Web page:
|Butcher's Stall with the Flight into Egypt by Pieter Aertsen, 1551.|
As an impecunious single parent in the mid-'70s, long before A Girl Called Jack wrote about her supermarket bargain diet, I did my best to provide healthy food on a small budget for myself and my small son. As omnivores, meat was part of it, though it had to be cheap. I grew vegetables, bred rabbits for the pot, and became expert at killing, skinning and disembowelling them. The surplus were sold to a butcher in Oxford Covered Market. A friend often gave me game, when her freezer was full of gifts from a local gamekeeper, mostly pigeons. I was in the middle of plucking some one day, my apron covered with feathers, when there was a knock at the door. My visitor visibly blanched at the sight of my half-plucked pigeon and bloody fingers, and took a couple of steps backwards. If he'd come back another day, when pigeon pie was on the table, he might have sniffed it appreciatively, but the makings didn't appeal to him, and he didn't accept my invitation to have a cup of tea.
I was reminded of this by a story that's been in the news this week, about a butcher's shop in Sudbury that's been forced to remove its window display of game and pig's heads. I could tell you a story about how pigs' heads make good brawn, but that's for another day. A Mr Ben Mowles of Great Cornard has written to the local paper, the Suffolk Free Press:
In reference to Daniel Cudmord’s comments in last week’s Free Press, I too have been disgusted at the needless display of multiple mutilated carcasses on display at JBS Family Butchers in the Borehamgate precinct. I used to take my 12-year-old daughter to Marimba sweet shop but now we avoid the entire precinct as we’d rather not look at bloody severed pigs’ heads when buying sweets.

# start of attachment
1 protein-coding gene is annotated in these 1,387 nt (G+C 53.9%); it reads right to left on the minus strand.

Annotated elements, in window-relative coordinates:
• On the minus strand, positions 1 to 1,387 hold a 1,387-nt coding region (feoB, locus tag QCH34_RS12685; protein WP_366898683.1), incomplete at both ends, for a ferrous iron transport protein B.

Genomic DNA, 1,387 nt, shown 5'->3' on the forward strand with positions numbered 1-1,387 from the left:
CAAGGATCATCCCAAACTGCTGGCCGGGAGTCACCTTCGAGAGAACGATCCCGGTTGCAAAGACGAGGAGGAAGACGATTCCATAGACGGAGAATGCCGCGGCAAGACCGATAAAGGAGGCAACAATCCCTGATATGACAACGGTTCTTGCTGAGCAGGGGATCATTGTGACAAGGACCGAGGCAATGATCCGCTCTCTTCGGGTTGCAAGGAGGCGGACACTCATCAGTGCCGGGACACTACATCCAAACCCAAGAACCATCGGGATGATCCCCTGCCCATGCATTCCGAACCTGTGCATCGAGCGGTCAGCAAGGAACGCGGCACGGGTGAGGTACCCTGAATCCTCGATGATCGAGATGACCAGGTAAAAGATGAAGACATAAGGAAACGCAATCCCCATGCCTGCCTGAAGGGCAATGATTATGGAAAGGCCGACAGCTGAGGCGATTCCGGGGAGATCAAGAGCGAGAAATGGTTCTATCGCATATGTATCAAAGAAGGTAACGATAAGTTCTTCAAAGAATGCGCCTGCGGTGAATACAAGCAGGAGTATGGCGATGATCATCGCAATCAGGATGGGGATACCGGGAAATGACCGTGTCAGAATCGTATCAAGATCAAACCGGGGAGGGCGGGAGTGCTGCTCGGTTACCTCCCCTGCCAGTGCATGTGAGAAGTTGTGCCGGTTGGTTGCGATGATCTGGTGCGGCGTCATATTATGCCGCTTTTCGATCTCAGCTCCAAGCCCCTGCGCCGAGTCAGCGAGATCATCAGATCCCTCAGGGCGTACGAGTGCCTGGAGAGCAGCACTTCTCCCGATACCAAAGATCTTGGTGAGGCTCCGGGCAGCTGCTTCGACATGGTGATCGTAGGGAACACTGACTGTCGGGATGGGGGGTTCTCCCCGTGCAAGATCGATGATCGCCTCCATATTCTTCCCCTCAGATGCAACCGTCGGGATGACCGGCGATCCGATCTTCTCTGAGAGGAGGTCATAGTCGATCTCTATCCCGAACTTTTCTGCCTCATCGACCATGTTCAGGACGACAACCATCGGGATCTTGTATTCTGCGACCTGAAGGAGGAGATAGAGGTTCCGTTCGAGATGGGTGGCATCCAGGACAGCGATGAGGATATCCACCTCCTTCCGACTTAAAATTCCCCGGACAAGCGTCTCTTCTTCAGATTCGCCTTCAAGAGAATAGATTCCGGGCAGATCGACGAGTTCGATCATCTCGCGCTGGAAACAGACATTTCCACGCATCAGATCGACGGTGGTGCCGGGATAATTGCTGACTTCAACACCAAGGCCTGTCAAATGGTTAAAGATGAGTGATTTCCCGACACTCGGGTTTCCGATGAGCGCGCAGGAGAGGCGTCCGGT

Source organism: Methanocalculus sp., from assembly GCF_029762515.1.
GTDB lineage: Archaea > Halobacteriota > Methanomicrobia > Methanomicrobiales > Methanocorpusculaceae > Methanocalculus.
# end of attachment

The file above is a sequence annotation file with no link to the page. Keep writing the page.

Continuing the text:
Poor child! Thanks to her father's over-reaction to the sight of dead animals, she'll probably have a lifelong squeamishness problem to deal with herself.
I have no idea if Mr Mowles is a vegetarian, or if he only eats meat that's been shrink-wrapped for the supermarket. Some of my friends are vegetarian, and I know at least one novice vegan; a nutritionally difficult diet, from what I've heard. The trouble with vegetarians who are repelled by meat is that most of them rely on dairy products for part of their protein intake, and that strikes me as a bit of a cop-out. Even if they only accept organic milk, cheese, butter, cream and yoghurt, do they ever consider how the dairy industry works? Do they consider what happens to male calves, for example? The Jolly Meat Company, one of the butchers in Hadleigh, my nearest town, occasionally sells veal, but it's not popular in the UK. Most people will drink milk from cows but won't eat the calves that have to be born so that the cows will produce milk. Many have been shot at birth, leaving their mothers bellowing in distress. If Mr Mowles and his squeamish ilk are careful to avert their eyes from the reality of meat production (even game that comes from creatures that live a totally natural life), so that their delicate sensibilities shouldn't be upset, they're unlikely to want to think about the welfare of the animals in question. Seems a bit hypocritical to me.
I hope that the Sudbury butchers reinstate their window display, though they might want to leave out the pigs' heads as a compromise. I'm still an omnivore. I eat meat in moderation, including offal, which many are too squeamish to contemplate. It would be good if people in the developed world ate less meat and dairy products, for the sake of the environment and their own health. China is rapidly increasing its meat consumption, which isn't good. If you're a regular carnivore, try only eating meat as a treat - you'll probably feel better for it.
Click here to read about a more humane approach to the welfare of dairy calves.
Click here for some butchers' opinions.
Click here for some butchers' opinions.
|27 Feb: The window display is back, due to "overwhelming public support"|